Unless you’re a professional chef, most of your cooking happens in your home, behind closed doors. Occasionally friends come over or even rarer, a stranger might tag along with them. You might volunteer to cook for a shelter or a church event now and then, or bring a favorite dish to a potluck or picnic. But mostly our cooking and eating is an intensely private family affair kept inside the confines of our homes. I wonder what would happen if that wasn’t always the case?
Yesterday I was watching one of those flashmob videos that are everywhere these days. They’ve gotten so numerous and popular that I usually don’t bother as one is starting to look a lot like the other. But for some reason this time I decided to watch a popular one called Som Sabadell, which was about making music in a public square. It started out with a single, tuxedoed man playing solo in a town square in Sabadell, Spain and eventually it grew as more and more people joined him, the music swelling and growing with it. It ended with a dramatic full orchestra and chorus, all singing Beethoven’s Ode to Joy. With the exception of the first player, all the musicians and singers were in casual dress and looked like they had just wandered by and decided to join in.
I was really moved by how something which is usually kept very confined and hidden and formal, something that was usually only available only to those who can pay the price at the door, was suddenly set free. There was a wild, energetic kind of happiness in both the performers and the audience, a kind of a thrill as the walls were torn down and suddenly everyone was a part of the music in a very real, very direct way. Of course, it didn’t hurt that it was Ode to Joy.
This naturally made me think about food and cooking (because everything makes me think about food and cooking). I guess the equivalent of the Som Sabadell video would be if a fancy restaurant staged a free meal in a public square or parking lot or at the very least, if a group of friends cooked a spontaneous meal in a public setting and invited whomever wandered by to sit down and eat. But it also got me to thinking about how private our home cooking is and if that’s always a good thing.
Like a lot of modern inventions such as private bedrooms and indoor plumbing, people dining in their own small family units in a private space wasn’t always the case. People used to dine and cook communally, especially in cities and villages where home kitchens were nonexistent or very minimal. And before that, we all shared in the kill when the hunters came home.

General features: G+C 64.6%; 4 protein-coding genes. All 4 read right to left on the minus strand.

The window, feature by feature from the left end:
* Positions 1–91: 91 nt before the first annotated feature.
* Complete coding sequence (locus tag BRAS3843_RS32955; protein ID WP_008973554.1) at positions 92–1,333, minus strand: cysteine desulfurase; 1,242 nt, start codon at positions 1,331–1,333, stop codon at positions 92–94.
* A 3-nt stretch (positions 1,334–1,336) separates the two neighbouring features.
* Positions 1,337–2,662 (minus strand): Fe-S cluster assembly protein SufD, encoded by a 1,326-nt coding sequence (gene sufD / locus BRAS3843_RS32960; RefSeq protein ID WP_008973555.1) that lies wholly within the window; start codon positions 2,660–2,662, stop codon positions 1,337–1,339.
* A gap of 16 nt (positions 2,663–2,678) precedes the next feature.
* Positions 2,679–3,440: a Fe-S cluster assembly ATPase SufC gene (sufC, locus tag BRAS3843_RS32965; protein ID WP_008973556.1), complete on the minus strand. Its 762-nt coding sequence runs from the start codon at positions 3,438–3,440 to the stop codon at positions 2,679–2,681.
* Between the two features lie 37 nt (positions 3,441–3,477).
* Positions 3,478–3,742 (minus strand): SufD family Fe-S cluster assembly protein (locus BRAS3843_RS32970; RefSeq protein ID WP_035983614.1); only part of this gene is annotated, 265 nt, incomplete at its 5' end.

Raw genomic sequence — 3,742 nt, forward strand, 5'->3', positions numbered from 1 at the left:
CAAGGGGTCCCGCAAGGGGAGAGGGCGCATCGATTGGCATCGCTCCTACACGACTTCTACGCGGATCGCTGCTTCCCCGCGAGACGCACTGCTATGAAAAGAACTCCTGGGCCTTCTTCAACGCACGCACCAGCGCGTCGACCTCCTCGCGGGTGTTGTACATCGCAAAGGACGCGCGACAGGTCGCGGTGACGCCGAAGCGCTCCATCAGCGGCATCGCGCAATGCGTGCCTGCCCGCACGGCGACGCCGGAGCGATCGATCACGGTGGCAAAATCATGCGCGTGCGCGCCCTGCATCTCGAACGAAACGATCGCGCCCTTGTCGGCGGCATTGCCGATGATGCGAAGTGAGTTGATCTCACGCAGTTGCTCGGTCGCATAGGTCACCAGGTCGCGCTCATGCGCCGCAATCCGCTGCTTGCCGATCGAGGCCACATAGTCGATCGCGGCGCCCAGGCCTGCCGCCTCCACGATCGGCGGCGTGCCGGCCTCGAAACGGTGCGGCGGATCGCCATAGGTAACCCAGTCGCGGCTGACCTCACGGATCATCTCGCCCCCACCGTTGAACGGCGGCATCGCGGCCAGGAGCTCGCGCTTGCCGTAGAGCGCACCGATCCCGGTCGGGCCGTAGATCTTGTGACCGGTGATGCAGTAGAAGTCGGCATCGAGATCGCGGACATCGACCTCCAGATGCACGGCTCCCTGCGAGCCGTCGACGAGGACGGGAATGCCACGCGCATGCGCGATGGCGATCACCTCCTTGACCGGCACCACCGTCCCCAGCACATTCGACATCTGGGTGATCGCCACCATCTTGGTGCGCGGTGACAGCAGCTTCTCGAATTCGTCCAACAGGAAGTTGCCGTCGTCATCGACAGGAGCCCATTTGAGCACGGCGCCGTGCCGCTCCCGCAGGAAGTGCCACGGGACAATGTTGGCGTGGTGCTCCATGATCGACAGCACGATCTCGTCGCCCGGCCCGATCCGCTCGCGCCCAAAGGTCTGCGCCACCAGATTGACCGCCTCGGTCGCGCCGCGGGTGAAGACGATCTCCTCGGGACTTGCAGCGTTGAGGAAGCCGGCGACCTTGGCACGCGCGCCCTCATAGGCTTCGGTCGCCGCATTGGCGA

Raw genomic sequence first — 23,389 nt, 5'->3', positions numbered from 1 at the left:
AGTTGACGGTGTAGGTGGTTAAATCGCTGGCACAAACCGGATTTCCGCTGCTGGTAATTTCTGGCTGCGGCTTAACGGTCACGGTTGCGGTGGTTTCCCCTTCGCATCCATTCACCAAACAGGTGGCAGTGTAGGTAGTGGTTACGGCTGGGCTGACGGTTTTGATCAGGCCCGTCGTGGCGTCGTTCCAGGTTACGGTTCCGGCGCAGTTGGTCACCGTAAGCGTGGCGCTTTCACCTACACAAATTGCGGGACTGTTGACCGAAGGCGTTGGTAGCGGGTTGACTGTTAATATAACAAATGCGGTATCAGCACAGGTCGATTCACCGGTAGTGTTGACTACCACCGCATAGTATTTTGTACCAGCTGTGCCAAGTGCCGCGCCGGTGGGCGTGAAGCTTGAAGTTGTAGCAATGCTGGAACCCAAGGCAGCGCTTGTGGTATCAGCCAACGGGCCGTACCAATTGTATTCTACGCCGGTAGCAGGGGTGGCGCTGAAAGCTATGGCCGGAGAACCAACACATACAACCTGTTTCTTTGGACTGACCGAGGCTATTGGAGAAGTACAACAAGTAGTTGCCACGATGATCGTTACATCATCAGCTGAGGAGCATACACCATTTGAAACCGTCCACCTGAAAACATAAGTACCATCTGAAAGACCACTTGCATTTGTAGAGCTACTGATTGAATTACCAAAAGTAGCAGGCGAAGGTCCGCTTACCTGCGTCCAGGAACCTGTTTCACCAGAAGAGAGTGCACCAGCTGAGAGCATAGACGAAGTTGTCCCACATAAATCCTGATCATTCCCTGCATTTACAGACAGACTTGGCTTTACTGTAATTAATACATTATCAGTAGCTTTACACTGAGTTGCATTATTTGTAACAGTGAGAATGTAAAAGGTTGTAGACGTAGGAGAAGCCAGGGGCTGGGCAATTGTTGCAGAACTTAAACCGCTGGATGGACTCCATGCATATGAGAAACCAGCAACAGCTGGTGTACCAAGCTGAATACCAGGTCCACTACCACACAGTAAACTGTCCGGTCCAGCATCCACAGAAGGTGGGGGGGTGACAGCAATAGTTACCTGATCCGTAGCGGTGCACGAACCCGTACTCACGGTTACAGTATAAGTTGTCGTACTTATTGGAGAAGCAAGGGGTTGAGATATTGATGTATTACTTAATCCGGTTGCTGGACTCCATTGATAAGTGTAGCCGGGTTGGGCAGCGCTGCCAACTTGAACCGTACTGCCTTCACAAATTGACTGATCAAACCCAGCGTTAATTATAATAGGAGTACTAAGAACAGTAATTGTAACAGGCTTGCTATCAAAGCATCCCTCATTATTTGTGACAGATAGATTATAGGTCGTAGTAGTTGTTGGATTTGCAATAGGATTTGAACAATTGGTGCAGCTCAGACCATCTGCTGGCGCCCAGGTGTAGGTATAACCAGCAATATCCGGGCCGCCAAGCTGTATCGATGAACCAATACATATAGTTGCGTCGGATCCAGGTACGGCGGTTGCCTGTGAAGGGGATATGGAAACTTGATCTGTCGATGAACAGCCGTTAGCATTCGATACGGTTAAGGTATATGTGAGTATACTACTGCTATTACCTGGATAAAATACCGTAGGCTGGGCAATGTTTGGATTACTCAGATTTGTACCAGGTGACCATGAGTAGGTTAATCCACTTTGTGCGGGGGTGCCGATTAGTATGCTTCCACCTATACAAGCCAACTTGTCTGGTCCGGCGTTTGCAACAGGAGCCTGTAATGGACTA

I wonder what we have lost by not sharing our meals together, or only doing this in a limited, occasional way. Food is a potent force in our lives: it keeps us alive after all. We’ve all heard many inspiring stories about how the simple act of sharing food has deescalated a violent and fear-driven situation or how enemies have found common ground when cooking and eating together. Even the corporate world understands this kind of bonding when they send groups to cooking classes for team building.
What would be some ways we could open up our kitchens, if in fact we actually want to do that? Hold a soup party on your front stoop and feed anyone who happens by? Organize a monthly potluck in the neighborhood like these people (it’s been going on for over 20 years)? Ask four friends to dinner but have each of them bring someone who is a stranger to the group? Or maybe you could do that flash mob dinner with some friends in a busy public place.
Either way, it might be interesting to think about what would happen if we stepped outside of our four walls and opened up our kitchens to the world. If we shared our cooking in some way that was about our common humanity, that gave our neighbors and strangers alike not only a full belly but a feeling of belonging. If we somehow managed to touch someone we’ve never seen before with a simple meal and even a sense of kinship and plenty. I wonder what would happen then?
(Image: Dana Velden)